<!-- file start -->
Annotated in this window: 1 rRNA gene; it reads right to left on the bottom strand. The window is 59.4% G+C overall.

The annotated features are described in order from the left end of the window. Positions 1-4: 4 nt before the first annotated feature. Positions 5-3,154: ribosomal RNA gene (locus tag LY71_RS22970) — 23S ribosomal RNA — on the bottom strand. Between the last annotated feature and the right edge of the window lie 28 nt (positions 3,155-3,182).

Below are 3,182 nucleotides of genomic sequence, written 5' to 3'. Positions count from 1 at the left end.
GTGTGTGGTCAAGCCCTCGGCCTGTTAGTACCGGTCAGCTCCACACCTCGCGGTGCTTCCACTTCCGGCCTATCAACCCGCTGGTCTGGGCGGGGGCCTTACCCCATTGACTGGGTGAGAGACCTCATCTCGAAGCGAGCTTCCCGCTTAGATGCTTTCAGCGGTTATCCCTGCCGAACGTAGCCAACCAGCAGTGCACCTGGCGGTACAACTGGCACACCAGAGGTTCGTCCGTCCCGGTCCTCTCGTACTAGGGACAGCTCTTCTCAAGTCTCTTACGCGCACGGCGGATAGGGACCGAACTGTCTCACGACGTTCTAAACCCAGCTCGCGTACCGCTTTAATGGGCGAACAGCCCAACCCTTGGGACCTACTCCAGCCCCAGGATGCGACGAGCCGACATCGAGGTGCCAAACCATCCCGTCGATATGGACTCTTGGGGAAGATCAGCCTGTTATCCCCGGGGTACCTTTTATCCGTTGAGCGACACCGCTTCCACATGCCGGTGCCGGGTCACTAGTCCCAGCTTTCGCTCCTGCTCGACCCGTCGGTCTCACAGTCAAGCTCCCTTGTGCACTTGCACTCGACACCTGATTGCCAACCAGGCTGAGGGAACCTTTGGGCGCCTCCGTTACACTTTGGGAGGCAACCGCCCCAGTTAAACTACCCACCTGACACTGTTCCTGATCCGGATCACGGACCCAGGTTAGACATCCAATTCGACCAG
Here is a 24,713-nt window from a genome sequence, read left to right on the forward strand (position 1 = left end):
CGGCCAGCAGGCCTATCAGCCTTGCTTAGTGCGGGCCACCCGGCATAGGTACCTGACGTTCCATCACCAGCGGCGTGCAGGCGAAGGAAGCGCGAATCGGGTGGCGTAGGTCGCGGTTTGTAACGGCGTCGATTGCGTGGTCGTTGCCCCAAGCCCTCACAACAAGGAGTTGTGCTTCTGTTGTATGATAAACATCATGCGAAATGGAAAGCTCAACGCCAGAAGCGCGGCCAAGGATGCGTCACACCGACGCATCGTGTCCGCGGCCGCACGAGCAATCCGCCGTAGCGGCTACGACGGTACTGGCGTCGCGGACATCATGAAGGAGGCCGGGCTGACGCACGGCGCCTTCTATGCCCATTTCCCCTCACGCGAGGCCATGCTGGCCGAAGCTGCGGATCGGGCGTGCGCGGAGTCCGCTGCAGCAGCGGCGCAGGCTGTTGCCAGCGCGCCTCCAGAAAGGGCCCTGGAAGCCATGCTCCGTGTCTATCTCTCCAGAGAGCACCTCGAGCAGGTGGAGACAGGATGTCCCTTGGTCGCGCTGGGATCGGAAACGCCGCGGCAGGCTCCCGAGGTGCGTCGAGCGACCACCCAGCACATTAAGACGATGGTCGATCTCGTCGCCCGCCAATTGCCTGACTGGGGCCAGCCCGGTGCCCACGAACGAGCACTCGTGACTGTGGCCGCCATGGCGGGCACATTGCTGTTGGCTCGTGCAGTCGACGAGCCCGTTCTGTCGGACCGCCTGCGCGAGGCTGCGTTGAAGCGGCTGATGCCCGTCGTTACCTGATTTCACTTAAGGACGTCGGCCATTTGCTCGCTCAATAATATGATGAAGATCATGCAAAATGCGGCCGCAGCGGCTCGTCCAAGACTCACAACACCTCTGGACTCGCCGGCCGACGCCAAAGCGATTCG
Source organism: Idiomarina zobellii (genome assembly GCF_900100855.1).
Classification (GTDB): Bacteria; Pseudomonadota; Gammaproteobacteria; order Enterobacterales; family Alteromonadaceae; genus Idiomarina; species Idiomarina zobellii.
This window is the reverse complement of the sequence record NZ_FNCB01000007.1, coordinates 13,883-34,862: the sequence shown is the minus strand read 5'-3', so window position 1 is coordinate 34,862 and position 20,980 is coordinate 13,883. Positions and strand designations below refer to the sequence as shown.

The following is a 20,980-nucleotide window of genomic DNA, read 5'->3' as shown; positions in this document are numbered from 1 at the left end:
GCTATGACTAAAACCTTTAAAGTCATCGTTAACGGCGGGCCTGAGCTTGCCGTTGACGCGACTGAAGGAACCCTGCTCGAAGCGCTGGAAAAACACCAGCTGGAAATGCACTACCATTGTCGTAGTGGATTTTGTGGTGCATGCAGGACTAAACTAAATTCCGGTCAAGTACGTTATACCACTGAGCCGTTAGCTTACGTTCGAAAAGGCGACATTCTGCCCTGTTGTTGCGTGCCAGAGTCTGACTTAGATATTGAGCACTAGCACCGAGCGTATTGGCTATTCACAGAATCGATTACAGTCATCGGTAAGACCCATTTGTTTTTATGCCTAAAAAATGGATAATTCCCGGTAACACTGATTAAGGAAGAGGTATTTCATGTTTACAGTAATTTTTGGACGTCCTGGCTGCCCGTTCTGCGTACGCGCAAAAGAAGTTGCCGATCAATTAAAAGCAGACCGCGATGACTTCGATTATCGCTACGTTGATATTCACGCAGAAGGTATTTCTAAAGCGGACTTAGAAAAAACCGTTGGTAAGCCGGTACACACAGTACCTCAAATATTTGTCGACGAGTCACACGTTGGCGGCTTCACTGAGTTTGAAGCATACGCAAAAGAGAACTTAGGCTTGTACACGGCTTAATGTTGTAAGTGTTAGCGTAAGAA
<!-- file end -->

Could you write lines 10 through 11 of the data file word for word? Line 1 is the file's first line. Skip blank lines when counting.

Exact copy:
The following is a 20,980-nucleotide window of genomic DNA, read 5'->3' as shown; positions in this document are numbered from 1 at the left end:
GCTATGACTAAAACCTTTAAAGTCATCGTTAACGGCGGGCCTGAGCTTGCCGTTGACGCGACTGAAGGAACCCTGCTCGAAGCGCTGGAAAAACACCAGCTGGAAATGCACTACCATTGTCGTAGTGGATTTTGTGGTGCATGCAGGACTAAACTAAATTCCGGTCAAGTACGTTATACCACTGAGCCGTTAGCTTACGTTCGAAAAGGCGACATTCTGCCCTGTTGTTGCGTGCCAGAGTCTGACTTAGATATTGAGCACTAGCACCGAGCGTATTGGCTATTCACAGAATCGATTACAGTCATCGGTAAGACCCATTTGTTTTTATGCCTAAAAAATGGATAATTCCCGGTAACACTGATTAAGGAAGAGGTATTTCATGTTTACAGTAATTTTTGGACGTCCTGGCTGCCCGTTCTGCGTACGCGCAAAAGAAGTTGCCGATCAATTAAAAGCAGACCGCGATGACTTCGATTATCGCTACGTTGATATTCACGCAGAAGGTATTTCTAAAGCGGACTTAGAAAAAACCGTTGGTAAGCCGGTACACACAGTACCTCAAATATTTGTCGACGAGTCACACGTTGGCGGCTTCACTGAGTTTGAAGCATACGCAAAAGAGAACTTAGGCTTGTACACGGCTTAATGTTGTAAGTGTTAGCGTAAGAA